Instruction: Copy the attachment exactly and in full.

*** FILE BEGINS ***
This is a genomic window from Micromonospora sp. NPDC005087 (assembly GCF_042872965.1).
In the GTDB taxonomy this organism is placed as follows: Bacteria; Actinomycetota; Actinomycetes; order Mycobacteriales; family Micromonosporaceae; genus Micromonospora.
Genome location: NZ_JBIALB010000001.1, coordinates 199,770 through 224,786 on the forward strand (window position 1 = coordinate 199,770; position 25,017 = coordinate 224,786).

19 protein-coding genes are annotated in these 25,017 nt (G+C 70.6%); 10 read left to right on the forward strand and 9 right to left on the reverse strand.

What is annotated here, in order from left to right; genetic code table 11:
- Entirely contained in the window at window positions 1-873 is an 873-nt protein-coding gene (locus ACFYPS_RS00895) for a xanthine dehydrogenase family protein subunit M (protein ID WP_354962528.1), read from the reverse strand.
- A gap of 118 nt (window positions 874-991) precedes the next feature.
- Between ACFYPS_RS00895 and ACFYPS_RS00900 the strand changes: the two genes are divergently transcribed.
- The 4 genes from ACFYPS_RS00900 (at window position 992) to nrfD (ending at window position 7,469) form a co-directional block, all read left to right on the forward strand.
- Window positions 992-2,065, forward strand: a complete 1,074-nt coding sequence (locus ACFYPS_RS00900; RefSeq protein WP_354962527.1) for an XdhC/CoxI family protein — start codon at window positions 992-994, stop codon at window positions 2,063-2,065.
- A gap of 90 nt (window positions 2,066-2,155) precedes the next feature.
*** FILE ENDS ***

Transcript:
This is a genomic window from Micromonospora sp. NPDC005087 (assembly GCF_042872965.1).
In the GTDB taxonomy this organism is placed as follows: Bacteria; Actinomycetota; Actinomycetes; order Mycobacteriales; family Micromonosporaceae; genus Micromonospora.
Genome location: NZ_JBIALB010000001.1, coordinates 199,770 through 224,786 on the forward strand (window position 1 = coordinate 199,770; position 25,017 = coordinate 224,786).

19 protein-coding genes are annotated in these 25,017 nt (G+C 70.6%); 10 read left to right on the forward strand and 9 right to left on the reverse strand.

What is annotated here, in order from left to right; genetic code table 11:
- Entirely contained in the window at window positions 1-873 is an 873-nt protein-coding gene (locus ACFYPS_RS00895) for a xanthine dehydrogenase family protein subunit M (protein ID WP_354962528.1), read from the reverse strand.
- A gap of 118 nt (window positions 874-991) precedes the next feature.
- Between ACFYPS_RS00895 and ACFYPS_RS00900 the strand changes: the two genes are divergently transcribed.
- The 4 genes from ACFYPS_RS00900 (at window position 992) to nrfD (ending at window position 7,469) form a co-directional block, all read left to right on the forward strand.
- Window positions 992-2,065, forward strand: a complete 1,074-nt coding sequence (locus ACFYPS_RS00900; RefSeq protein WP_354962527.1) for an XdhC/CoxI family protein — start codon at window positions 992-994, stop codon at window positions 2,063-2,065.
- A gap of 90 nt (window positions 2,066-2,155) precedes the next feature.